Your Health Today Magazine
Walking with Molly
Ted Sulzer on his feet again after ablation procedure
During his 30-year career as a mail carrier for the U.S. Postal Service, Ted Sulzer spent more than 57,000 hours on his feet.
Ted retired in January, but years of stress had taken their toll on his legs. In March he began having trouble with swelling: walking, and even putting on his pants, became a chore. To complicate matters,
Ted underwent surgery last spring after a blood clot from his left leg went into his lung.
A short time earlier, Ted and his wife, Sharon, had lost two beloved pet wheaten terriers but were reluctant to adopt another, due to Ted’s mobility problems.
Ted, 67, was suffering from chronic venous insufficiency or venous disease, said his cardiologist, Christopher Allen, MD. About 50 percent of sufferers, including Ted, don’t experience varicose veins, just leg swelling. Ted also had lymphedema in his legs that resulted from a blockage in his lymphatic system.
Dr. Allen referred Ted to St. Anthony’s Vein Services, where he underwent the radiofrequency ablation procedure on both legs.
The procedure takes about 45 minutes, after which the patient can walk and go home, Dr. Allen said. There’s no surgery, scalpel or suture; a heated catheter is introduced via a needle stick into the saphenous vein, causing diseased portions to close and be absorbed by the body. The blood automatically is rerouted to healthier veins, where it is pumped more efficiently.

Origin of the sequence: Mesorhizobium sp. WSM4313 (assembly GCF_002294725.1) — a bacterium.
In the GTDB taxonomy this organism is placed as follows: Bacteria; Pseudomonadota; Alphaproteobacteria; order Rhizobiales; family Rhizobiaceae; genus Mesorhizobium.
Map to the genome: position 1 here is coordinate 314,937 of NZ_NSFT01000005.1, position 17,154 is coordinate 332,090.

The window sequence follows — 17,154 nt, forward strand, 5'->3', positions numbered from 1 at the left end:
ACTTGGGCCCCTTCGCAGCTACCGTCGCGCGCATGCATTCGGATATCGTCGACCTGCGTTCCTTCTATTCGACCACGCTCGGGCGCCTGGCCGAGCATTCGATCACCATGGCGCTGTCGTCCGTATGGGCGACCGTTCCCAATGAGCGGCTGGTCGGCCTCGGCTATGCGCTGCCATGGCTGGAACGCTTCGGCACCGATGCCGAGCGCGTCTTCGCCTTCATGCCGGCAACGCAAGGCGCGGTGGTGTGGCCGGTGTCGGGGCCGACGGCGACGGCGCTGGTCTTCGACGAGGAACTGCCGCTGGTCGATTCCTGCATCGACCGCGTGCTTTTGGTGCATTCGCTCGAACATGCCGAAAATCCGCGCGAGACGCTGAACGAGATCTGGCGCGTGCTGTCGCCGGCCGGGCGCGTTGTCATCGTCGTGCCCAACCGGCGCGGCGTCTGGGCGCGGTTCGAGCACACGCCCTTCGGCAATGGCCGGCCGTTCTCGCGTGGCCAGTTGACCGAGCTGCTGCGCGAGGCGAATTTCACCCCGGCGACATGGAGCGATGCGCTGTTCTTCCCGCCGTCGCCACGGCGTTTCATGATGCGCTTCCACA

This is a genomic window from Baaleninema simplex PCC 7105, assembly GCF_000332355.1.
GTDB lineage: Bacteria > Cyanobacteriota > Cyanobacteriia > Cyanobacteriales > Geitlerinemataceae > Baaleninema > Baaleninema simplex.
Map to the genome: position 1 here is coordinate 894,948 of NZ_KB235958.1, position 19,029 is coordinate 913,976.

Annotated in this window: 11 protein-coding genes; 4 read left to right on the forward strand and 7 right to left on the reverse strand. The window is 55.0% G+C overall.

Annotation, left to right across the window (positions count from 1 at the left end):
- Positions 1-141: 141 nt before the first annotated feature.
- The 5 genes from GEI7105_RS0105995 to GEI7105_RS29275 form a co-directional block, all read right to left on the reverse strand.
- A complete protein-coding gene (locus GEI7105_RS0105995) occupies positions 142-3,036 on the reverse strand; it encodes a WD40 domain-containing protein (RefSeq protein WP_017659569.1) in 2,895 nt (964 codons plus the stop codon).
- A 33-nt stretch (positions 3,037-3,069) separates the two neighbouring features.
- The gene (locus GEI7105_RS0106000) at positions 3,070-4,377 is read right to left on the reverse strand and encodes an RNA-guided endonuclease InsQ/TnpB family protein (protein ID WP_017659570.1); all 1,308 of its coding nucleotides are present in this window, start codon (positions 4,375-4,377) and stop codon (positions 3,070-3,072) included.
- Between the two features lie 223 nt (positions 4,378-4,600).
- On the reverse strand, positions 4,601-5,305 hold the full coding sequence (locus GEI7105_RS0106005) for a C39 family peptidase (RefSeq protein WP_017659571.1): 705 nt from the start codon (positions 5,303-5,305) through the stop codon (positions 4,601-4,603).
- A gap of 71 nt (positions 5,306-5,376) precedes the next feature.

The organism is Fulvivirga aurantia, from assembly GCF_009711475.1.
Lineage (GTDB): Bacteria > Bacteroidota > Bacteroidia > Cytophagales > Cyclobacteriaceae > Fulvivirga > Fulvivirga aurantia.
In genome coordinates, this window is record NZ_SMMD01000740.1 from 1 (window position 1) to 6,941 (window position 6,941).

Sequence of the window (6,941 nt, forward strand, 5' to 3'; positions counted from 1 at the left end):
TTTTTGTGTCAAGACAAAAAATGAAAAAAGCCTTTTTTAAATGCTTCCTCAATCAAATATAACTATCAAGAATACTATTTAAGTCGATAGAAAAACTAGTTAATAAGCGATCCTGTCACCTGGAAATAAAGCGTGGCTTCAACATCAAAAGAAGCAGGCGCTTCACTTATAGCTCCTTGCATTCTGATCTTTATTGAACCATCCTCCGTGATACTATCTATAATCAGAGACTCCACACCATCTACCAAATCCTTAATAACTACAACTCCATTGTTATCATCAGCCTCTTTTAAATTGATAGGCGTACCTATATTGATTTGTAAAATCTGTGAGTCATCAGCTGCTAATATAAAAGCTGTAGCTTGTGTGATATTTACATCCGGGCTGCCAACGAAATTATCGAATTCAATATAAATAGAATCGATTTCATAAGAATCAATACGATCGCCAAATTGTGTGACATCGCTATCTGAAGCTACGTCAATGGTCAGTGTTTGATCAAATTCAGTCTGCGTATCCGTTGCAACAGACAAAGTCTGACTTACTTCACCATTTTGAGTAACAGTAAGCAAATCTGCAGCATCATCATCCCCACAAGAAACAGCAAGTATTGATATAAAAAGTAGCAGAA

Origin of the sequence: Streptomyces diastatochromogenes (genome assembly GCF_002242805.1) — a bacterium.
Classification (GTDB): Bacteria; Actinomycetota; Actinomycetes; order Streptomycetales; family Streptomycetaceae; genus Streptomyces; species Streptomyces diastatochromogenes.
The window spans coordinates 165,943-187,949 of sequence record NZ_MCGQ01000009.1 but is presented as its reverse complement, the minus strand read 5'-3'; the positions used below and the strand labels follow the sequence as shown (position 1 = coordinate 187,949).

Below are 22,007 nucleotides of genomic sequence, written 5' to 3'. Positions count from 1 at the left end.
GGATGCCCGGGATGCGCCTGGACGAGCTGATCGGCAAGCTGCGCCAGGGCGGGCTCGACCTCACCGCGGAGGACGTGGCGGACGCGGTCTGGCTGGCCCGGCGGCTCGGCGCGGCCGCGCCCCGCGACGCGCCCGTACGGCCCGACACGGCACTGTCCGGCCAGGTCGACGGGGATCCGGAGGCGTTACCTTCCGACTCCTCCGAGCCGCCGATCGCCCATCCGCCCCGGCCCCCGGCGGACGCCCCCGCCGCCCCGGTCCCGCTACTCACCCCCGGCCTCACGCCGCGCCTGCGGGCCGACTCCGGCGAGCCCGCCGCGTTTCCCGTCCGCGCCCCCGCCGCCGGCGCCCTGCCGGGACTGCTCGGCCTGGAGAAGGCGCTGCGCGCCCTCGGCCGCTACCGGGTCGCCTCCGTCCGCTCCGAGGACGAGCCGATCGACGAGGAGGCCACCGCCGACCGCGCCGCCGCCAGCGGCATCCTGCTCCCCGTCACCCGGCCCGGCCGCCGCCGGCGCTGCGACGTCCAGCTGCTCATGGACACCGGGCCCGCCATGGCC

“They did the fronts of my legs one day and the backs about a month later,” Ted recalled. “I was scared of the procedure because I wasn’t sure what was going to happen, but the caregivers there were just great. They put on some tunes that I liked, and although it wasn’t pleasant, it wasn’t as near as bad as I thought it would be. And the change was remarkable.”
He continues to receive pneumatic compression in the form of leg pumps or “moon boots” for his lymphedema, which is incurable but can be managed with a variety of methods.
“Ted’s venous disease is cured and should never come back,” Dr. Allen said. “The lymphedema is a different problem that also causes swelling; it is very treatable but not curable and will require lifelong treatment.”
Recently the Sulzers welcomed a new family member into their home in Imperial, a soft-coated wheaten terrier named Molly. Ted knew it was meant to be, because “Molly” is his wife’s college nickname. These days, he enjoys walking Molly around the subdivision and to the old farm pond she likes to visit.
“I can’t say enough about Dr. Allen and his staff. They were just super,” he said.